The Heard Museum Virtual Hoop Dance Contest will be presented as a prerecorded online event on Saturday, Feb. 13, 2021. Check this page, or visit us on social media for continued updates.
These Rules have been developed with input from the Hoop staff and Advisors to the program (Advisors and staff are listed on the Rules document). Please read the rules carefully, and direct any questions to: firstname.lastname@example.org.
Heard Museum Hoop Dance Contest 2021 Rules
In order to compete, you must fully complete your online registration by January 11 at 11:59pm Arizona-Time. We strongly encourage you to register early. Registration will open on Tuesday, December 8th. You may register online by clicking here or via the “Register to Compete” button in the sidebar.
Once registered, your registration materials will be verified within three (3) business days. Upon verification, you will receive a confirmation email at the address you provide which will contain further information about preparing and submitting your video.
Video submissions for each contestant must be received according to the guidelines outlined in the Rules no later than January 18, 2021 at 11:59pm Arizona-time.
|1st $350||1st $750||1st $2500||1st $1500|
|2nd $200||2nd $500||2nd $1500||2nd $1000|
|3rd $150||3rd $350||3rd $1000||3rd $500|
Hoop dancing is a long-standing tradition in many Native cultures. The art of hoop dance honors the cultural traditions from multiple Indigenous communities that first employed hoop dance as a healing ceremony. Today, hoop dance is shared as an artistic expression to celebrate and honor Indigenous traditions throughout the U.S. and Canada.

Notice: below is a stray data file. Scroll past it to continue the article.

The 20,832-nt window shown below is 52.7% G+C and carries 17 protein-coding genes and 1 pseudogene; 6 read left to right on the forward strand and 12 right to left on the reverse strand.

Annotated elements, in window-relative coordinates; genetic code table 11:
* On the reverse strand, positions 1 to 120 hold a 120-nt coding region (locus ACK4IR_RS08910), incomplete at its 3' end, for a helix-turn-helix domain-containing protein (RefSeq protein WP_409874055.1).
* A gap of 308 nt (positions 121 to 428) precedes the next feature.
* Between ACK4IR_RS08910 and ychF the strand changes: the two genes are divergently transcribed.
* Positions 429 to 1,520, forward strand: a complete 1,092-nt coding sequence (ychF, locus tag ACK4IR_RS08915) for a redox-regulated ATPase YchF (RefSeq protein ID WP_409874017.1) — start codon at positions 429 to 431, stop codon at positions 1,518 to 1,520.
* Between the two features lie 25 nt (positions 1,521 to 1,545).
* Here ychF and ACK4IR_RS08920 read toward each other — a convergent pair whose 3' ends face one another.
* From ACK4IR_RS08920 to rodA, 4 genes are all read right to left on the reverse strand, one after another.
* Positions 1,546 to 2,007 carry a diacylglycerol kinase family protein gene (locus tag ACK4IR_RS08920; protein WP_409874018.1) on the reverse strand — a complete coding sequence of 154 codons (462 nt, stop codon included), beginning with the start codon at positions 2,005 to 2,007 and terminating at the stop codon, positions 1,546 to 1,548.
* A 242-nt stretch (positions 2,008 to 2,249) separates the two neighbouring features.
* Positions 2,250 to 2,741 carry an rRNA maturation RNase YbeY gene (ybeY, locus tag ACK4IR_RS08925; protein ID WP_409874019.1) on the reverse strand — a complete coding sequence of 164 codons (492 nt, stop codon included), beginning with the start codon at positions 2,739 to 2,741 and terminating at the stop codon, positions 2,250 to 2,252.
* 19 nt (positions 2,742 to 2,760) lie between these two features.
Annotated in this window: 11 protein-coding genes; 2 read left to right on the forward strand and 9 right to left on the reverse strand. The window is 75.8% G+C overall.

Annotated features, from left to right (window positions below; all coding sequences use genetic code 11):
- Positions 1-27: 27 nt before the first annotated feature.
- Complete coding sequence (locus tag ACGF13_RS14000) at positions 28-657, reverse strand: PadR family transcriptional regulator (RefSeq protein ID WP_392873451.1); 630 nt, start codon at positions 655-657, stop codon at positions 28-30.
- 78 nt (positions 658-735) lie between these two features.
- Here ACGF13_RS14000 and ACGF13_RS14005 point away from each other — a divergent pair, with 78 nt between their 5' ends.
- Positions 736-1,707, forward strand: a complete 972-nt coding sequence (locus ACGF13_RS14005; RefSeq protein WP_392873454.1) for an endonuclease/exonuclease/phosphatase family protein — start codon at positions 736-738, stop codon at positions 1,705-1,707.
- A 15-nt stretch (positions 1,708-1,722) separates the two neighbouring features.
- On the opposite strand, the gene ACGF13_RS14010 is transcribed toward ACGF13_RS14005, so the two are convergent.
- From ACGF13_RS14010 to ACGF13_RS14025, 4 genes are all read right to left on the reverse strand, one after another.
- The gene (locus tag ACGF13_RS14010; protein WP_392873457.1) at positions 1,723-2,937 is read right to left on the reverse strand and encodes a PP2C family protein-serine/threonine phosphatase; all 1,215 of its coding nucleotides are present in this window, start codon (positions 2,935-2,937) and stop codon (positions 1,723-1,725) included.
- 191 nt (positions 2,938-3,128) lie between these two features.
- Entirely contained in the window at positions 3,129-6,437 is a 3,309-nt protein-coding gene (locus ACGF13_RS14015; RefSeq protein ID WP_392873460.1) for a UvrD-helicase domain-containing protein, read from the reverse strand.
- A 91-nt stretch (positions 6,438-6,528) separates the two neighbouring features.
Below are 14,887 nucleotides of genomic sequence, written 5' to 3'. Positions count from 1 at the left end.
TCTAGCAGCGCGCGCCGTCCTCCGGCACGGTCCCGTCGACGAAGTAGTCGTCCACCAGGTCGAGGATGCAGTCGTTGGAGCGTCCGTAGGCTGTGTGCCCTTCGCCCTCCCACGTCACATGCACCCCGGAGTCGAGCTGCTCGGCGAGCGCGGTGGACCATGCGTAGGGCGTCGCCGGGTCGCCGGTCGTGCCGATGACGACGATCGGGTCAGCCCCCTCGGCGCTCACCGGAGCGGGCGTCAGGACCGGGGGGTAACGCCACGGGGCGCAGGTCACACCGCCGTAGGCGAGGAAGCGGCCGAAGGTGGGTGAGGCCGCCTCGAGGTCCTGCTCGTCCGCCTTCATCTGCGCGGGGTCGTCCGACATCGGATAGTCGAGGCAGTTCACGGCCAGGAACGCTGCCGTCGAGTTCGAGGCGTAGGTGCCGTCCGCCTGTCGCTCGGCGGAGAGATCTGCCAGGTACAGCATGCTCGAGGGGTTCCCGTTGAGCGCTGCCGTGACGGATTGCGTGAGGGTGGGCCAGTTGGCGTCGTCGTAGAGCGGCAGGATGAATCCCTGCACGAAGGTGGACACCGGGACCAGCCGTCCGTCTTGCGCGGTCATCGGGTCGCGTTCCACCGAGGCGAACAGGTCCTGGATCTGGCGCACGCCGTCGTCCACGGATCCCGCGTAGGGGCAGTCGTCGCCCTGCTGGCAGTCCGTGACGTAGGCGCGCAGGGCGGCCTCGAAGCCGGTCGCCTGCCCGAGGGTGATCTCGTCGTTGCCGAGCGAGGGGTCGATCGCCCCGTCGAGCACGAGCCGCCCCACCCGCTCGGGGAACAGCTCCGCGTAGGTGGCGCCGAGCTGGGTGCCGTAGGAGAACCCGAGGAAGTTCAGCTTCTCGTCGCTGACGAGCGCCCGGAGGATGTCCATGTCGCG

This unique dance can involve the use of more than 50 hoops. Passed down from one generation to the next, hoop dancing communicates individual and tribal stories using hoops to create symbols and depict animals of great meaning in Native communities. The continuous circle of the hoops symbolizes the circle of life and the continual changing of the seasons.
Traditional hoops were made from the wood of a willow tree. Modern-day hoops are often made from reed and plastic hose because of the durability of the material when traveling. The hoops are decorated with tape and paint to symbolize the changing colors of each season. The traditional wooden hoops are still used on rare occasions.
The art of hoop dance honors the cultural traditions from multiple Indigenous communities that first employed hoop dance as a healing ceremony. Today, hoop dance is shared as an artistic expression to celebrate and honor Indigenous traditions throughout the U.S. and Canada.
Dancers are judged on a slate of five skills: precision, timing/rhythm, showmanship, creativity, and speed. Contestants compete in one of five divisions: Tiny Tots (age 5 and younger), Youth (6-12), Teen (13-17), Adult (18-39) and Senior (40 and older). See the contest rules for further detail.
World Adult Champion:Scott Sixkiller-Sinquah (Gila River Pima, Hopi)
2nd Place: Tyrese Jensen (Diné, Pima Maricopa)
3rd Place: James Jones (Tallcree First Nation)
4th Place: Sampson Sixkiller-Sinquah (Gila River Pima, Hopi, Cherokee)
5th Place: Talon Duncan (San Carlos, Apache, Arikara/Hidastsa/Mandan)
6th Place: Patrick Willie (Diné)
World Senior Champion:Moontee Sinquah (Hopi, Tewa, Choctaw)
Second Place:Lisa Odjig (Obijwe, Odawa, Pottawatomi)
Third Place:Terry Goedel (Yakama)
World Teen Champion:Nedallas Hammill (Diné)
Second Place:Josiah Enriquez (Pueblo of Pojaque)
Third Place:Joseph Romero (Pueblo of Pojaque/Nambé)
World Youth Champion:Kailayne Jensen (Diné)
Second Place:Isaiah George (Santa Clara Pueblo)
Third Place: JaiP’o Harvier (Pueblo of Pojoaque) #
Support for this program provided by:
Albertsons and Safeway Foundation
Lightning Boy Foundation